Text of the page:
Iran's Miraculous Electric-Hydro Car

By Bill Moore

Posted: 23 Feb 2011

With a fair share of the Middle East in turmoil at the moment, Iran's President Ahmadinejad found time to not only condemn the use of violence by the Qaddafi regime in Libya against peaceful protesters -- something his own government resorted to not that long ago -- but to also check out the country's new "electric-hydro" car. The typically sparse news report coming out of Tehran claimed it has a top speed of 180 km per hour and can travel 500 km "with every instance of recharging." Even more impressive -- and totally confusing -- is its 140 watts per hour energy consumption, while weighing 350 kg (771 lbs). Recharge time is either a breakthrough time of between two to six minutes (Iranian Press TV) or 4 hours (Trends News Agency in Azerbaijan).

Given the terrible pollution problems experienced every winter by the 10 million-plus residents of Tehran due to temperature inversions and aging vehicles with little if any pollution controls and cheap, subsidized gasoline, I'd be delighted to see the Iranians develop just such technology. Frankly, the world (except those it's labeled 'the great satan') would line up for visas to visit the country and license whatever it is they claim they have.

The trouble is, from clearly inaccurate news reports like these, it would appear to most knowledgeable observers that what they have is a really poorly informed propaganda machine that doesn't even begin to understand EV technology, or simply isn't allowed to accurately report the truth.

Let's start with the "electric-hydro" or as it's also called, the "electric-hydrogen-powered" car. This could be anything. It could be normal gasoline engine car modified to run on hydrogen with some form of electric-assist or maybe even just an automatic engine start/stop system. In Iran, where they are pushing to convert cars to use compressed natural gas, of which they have the world's largest known reserves, an automobile capable of burning either natural gas or gasoline are usually referred to by their media as "hybrids."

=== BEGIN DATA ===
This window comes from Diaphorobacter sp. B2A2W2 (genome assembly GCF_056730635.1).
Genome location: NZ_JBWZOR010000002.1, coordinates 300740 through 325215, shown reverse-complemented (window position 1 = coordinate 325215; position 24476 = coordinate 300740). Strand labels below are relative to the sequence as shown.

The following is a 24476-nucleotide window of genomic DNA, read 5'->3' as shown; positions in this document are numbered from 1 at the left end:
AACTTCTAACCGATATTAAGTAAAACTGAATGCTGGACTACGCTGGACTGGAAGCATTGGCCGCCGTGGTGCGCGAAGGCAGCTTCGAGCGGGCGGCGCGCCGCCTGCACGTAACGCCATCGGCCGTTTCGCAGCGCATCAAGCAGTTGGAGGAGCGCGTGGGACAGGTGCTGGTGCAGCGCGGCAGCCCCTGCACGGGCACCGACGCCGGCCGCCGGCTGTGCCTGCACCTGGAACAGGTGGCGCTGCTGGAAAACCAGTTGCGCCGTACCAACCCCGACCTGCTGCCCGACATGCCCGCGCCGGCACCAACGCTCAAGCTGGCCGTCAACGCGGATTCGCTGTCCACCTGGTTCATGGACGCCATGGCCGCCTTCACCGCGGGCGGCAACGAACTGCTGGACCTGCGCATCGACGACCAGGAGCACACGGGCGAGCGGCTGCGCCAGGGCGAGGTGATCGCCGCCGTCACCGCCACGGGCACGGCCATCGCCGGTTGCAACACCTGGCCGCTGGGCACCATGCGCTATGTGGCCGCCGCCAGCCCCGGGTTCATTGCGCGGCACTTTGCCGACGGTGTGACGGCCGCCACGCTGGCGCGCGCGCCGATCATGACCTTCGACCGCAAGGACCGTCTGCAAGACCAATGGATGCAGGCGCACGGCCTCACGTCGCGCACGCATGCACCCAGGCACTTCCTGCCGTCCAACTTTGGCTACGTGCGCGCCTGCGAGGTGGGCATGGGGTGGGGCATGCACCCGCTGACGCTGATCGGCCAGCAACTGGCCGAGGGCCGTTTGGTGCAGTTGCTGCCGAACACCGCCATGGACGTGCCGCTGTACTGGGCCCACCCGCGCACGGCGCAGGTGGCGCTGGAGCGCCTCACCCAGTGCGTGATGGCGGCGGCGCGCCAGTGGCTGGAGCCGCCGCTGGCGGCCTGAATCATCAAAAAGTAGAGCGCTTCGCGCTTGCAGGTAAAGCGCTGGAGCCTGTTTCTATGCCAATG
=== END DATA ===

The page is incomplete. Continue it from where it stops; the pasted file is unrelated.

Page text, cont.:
Or, this could be some form of hydrogen fuel cell vehicle, which when hydrogen and oxygen are combined in the catalyst, generates water vapor and electrical current. A fair number of developing countries have managed to achieve this level of technology. The fuel cell may actually drive the vehicle, or it could simply function as a range extender, but both are problematic in this context , because of the weight being reported. Is the 350 kg the weight of the vehicle, which would basically make it a small, experimental design with room for one or two people, or is it the weight of the power system: fuel cell, hydrogen tank, batteries, inverter, controller, etc? The report just doesn't tell us.

Then there is the range: 500 km or 310 miles. Only recently, after a decade of research and untold tens of millions of dollars, companies like Toyota, Hyundai and GM have achieved these ranges with their fuel cell vehicles, and that after compressing the hydrogen to five and ten thousand PSI in high-tech carbon fiber-wound tanks. Even assuming the "electric-hydro" car is some form of IC-engine vehicle designed to run on hydrogen -- an approach both Ford and BMW abandoned several years ago -- with some electric assist or EV-only range, the amount of energy in the hydrogen required to power in internal combustion engine over 300 miles would necessitate very large tanks and high compression levels.

Based on the paucity of information coming out of Iran -- at least in English (I don't read Farsi) -- it's nearly impossible to determine what exactly Mr. Ahmadinejad actually reviewed. Frankly, given the repressive nature of their current political system, he could have been shown anything, told anything, and he'd probably not be the wiser. Clearly, the Iranian media hasn't a clue.

That being said, based on Mohammad amin Ahangari's Flickr photostream, there's a great deal of EV activity going on at the university level in Iran and that's a wonderful and promising thing.

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